Poetry

Hill Central Poets Slam Into Action

by Lucy Gellman | Apr 13, 2017 7:48 am

Lucy Gellman Photo Tyrese Dejesus ran onto the stage of Hill Central and lifted both hands in the air. He puffed out his chest and took a quick, deep breath. Then he looked out into a swelling audience, ready to make an announcement.

“I am not a poet!” he declared.

His peers raised their eyebrows and cocked their heads to listen closely. A few looked as though they were ready to call his bluff. Others waited to hear more.

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A Festival Soldiers On

by Brian Slattery | Mar 30, 2017 10:25 pm

Courtesy A&I Chad Herzog, the International Festival of Arts & Ideas’s interim co-executive director and director of programming, stood on the stage in a large room on the first floor of Alexion, on College Street. Before him, artists and filmmakers mingled with bankers and civic leaders. A countdown clock projected on the wall that looked more like something for a sports event — maybe a nod to March Madness? — had just run out. Herzog was on stage to announce A&I’s lineup for 2017.

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When Poetry And Exploitation Collided

by Allan Appel | Jan 23, 2017 8:44 am | Comments (1)

Beinecke Library A black novelist was so sick of the portrayal by his fellow writers of the Negro as fundamentally different from other homo sapiens that he wrote a satire, Black No More, starring a doctor who invents a procedure to lighten skin pigment.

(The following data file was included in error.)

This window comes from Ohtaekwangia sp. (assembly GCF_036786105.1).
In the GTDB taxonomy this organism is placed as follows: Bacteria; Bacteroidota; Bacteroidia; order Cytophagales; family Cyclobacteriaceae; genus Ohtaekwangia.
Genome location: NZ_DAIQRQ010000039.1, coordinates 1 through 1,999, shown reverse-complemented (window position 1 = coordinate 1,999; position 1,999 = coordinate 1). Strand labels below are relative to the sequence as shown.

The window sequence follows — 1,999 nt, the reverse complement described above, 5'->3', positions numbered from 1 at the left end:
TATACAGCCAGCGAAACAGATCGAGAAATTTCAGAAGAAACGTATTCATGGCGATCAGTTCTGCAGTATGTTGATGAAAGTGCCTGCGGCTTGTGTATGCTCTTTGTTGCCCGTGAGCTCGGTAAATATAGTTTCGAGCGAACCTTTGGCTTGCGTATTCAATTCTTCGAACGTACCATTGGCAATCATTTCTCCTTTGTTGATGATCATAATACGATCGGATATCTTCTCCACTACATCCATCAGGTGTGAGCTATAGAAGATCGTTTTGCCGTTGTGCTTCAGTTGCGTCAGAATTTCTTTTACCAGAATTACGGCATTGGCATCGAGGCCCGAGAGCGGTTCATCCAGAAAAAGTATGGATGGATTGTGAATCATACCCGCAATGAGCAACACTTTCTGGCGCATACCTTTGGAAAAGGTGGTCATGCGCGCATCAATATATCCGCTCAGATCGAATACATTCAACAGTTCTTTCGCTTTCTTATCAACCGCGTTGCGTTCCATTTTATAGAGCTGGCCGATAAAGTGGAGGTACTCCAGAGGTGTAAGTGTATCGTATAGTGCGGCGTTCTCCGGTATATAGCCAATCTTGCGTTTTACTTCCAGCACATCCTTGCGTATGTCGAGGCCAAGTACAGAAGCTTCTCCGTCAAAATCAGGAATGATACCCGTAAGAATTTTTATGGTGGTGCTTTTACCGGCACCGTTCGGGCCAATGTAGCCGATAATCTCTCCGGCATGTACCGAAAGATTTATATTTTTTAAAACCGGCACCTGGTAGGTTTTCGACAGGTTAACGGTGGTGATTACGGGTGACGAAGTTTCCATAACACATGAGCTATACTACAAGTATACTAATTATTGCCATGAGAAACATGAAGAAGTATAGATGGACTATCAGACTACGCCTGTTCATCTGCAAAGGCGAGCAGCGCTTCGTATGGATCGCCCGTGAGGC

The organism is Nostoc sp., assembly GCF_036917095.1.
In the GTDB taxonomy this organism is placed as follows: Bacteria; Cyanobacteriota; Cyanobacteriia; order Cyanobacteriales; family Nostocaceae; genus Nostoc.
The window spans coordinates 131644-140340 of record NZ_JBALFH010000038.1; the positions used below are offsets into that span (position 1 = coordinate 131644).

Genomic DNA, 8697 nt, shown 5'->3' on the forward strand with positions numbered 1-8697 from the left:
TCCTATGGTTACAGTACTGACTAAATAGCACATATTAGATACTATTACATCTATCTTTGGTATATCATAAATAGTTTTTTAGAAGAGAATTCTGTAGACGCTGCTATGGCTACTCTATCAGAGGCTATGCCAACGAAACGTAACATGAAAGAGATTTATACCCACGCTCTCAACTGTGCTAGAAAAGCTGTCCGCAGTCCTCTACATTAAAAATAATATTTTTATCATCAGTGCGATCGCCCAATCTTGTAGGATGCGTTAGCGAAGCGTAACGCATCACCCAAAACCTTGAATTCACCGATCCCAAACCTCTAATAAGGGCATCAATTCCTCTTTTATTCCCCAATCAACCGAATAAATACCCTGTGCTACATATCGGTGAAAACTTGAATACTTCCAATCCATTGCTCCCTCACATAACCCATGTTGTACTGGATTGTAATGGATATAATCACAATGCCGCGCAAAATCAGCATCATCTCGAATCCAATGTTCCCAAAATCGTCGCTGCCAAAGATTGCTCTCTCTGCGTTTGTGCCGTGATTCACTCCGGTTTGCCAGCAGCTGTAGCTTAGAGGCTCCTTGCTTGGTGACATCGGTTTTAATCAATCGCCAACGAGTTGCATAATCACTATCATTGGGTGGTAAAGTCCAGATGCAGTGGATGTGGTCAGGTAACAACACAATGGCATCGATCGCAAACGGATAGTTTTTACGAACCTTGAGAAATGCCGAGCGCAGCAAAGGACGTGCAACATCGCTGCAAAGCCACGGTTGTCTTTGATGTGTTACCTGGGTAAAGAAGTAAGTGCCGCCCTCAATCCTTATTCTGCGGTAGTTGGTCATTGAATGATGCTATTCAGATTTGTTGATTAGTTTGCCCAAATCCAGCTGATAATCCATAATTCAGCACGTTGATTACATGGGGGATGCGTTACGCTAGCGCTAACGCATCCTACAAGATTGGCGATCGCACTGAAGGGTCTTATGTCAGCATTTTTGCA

A white champion of the new black lit himself penned a novel called Nigger Heaven, featuring sexual promiscuity; it sold well, and he was accused of exploitation.

And one of Langston Hughes‘s earliest blues-inspired poems was called “Fine Clothes to de Jew”; it broke new ground but its subject infuriated the black middle class — and, yes, there already was one in the Harlem of the 1920s and 1930s.

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Ask Your Mama

by Lucy Gellman | Oct 27, 2016 8:22 am

The first time performance artist Kenyon Adams read Langston Hughes’ epic, emotional Ask Your Mama: Twelve Moods for Jazz, he was young and not totally floored by the poetry of each word, the urgency and grace in every line, every verse, every mood. He let the poem languish for a few years. And then something happened that would change the way he thought about it forever.

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